UBC Theses and Dissertations

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UBC Theses and Dissertations

Feminism and collectivity : the integrative function Light, Linda Louise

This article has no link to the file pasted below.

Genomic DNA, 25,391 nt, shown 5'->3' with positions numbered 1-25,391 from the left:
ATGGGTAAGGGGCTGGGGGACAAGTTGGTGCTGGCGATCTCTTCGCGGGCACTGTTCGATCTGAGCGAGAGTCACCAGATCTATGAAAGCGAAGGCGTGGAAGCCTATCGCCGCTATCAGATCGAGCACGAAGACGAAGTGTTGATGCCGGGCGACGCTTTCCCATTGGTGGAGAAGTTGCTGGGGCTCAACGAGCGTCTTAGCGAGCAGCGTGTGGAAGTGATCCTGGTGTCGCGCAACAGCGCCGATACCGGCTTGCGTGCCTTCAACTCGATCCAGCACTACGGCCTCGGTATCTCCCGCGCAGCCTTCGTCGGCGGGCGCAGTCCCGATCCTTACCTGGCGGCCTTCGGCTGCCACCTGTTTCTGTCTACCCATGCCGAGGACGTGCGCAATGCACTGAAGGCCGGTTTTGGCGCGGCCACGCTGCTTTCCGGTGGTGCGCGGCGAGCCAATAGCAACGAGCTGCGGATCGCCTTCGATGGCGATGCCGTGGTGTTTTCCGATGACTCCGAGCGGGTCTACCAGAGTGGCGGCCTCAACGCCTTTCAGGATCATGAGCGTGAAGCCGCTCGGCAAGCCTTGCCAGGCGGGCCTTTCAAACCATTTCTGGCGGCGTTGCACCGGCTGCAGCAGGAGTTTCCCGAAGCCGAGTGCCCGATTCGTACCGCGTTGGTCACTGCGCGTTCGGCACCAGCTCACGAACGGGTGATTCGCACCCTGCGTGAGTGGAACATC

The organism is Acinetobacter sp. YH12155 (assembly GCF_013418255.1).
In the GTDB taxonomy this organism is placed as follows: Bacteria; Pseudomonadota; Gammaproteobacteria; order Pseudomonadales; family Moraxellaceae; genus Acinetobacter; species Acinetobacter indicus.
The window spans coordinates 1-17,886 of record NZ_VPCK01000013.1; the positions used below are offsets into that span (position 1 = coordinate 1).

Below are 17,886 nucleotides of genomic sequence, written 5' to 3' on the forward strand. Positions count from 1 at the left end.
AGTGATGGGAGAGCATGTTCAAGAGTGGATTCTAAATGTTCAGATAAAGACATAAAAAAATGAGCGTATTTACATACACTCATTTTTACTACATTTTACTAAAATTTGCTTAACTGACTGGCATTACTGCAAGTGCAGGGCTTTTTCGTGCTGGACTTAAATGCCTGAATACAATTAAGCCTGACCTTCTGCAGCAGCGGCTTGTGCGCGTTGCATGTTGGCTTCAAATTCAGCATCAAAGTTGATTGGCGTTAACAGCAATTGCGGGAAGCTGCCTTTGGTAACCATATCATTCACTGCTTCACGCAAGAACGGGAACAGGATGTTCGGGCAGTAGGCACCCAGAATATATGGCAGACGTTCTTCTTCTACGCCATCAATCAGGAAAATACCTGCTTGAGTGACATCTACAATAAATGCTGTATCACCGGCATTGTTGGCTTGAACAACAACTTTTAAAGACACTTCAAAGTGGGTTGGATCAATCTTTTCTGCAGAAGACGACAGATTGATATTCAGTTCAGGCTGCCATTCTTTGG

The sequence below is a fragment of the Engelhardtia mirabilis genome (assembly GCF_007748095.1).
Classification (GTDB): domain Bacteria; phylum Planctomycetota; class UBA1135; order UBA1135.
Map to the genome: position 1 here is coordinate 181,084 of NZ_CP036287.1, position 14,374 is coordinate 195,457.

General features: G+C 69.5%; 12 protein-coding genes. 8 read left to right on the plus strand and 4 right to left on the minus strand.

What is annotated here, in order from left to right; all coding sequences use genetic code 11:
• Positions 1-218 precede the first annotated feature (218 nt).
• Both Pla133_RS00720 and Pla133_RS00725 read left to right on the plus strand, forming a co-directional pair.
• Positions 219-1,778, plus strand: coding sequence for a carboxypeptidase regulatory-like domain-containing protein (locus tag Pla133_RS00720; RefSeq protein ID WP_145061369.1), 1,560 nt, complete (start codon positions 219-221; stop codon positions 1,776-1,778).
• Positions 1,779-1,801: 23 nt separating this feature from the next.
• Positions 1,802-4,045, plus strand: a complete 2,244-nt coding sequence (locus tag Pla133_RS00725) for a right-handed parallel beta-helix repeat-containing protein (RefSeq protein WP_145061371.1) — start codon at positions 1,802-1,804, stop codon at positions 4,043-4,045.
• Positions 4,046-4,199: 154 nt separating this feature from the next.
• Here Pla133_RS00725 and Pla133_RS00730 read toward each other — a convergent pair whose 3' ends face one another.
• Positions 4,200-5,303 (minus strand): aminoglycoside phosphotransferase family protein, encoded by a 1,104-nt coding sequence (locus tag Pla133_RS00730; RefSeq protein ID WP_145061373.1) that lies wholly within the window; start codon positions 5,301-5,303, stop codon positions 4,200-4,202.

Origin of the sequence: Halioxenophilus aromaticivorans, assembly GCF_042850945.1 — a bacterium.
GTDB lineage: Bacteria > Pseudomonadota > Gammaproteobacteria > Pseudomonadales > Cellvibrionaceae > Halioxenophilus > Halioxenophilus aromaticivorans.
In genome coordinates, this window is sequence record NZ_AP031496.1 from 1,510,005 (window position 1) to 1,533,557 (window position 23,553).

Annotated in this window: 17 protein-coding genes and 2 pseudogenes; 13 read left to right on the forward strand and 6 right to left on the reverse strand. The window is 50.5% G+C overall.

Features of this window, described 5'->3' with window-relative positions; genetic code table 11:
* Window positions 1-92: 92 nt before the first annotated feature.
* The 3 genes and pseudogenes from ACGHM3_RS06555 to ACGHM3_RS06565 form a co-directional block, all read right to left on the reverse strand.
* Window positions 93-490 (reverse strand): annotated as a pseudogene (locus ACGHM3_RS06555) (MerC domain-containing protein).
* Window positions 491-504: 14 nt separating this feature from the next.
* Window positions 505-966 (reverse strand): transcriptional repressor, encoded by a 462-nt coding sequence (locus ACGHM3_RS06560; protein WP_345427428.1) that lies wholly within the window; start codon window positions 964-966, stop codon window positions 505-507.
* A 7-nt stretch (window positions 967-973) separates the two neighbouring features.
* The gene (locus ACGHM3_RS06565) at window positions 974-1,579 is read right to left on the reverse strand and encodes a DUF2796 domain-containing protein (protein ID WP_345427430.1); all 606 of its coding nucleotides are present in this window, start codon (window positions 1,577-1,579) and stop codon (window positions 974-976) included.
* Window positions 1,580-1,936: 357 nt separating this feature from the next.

Collectivity, (a non-bureaucratic, non-hierarchical participatory-democratic organizational form) has been developed as an alternative to bureaucracy in some Western industrial societies. Such an organizational form, although existing independently of the feminist movement, is one important tool used by that movement to accomplish its goals. Collectivity has a particularly close relationship with what I have called integrative feminism, which focuses on a synthesis of feminine and masculine polarities both in society and within individuals, on a re-definition and sharing of power, and on an emphasis on the feminine sphere in order to redress the present imbalance between the masculine and the feminine in Western society. Collectivity, with its emphasis on democratization and feminization of the work process, shares many of the goals of integrative feminism. The purpose of the thesis, then, is to demonstrate the masculine nature of traditional bureaucracy and the feminine nature of collectivity, and thus the relationship between integrative feminism and collectivity. The point of view taken in this thesis is that the sexual polarization that exists throughout Western industrial society is not a natural outcome of the biological differences between the sexes, but is socially determined and therefore changeable by social means. The thesis argues that this polarization, manifested in one-sided personality development for both sexes and the division of social life into an over-valued masculine (productive) sphere and an under-valued feminine (maintenance) sphere, which emphasize different functions, characteristics and values, is destructive to human and social growth. It also argues that sexual polarization is a significant factor in the crisis the world is now facing, which involves the domination of the powerless by the powerful, domestic and international conflict, and, in the West, too-rapid growth and over-consumption. While certain limitations restrict the general application of collectivity as a universal organizational form (for example, social demands for productivity and disparity between the ideology of collectivity and the dominant ideology), it may be that elements of collectivity can be effectively combined with elements of bureaucracy in a variety of contexts. The data on which the argument is based includes the literature of feminism, organizations, and social movements; previous research done on the Vancouver Women's Health Collective; and personal experience in social movement activity.

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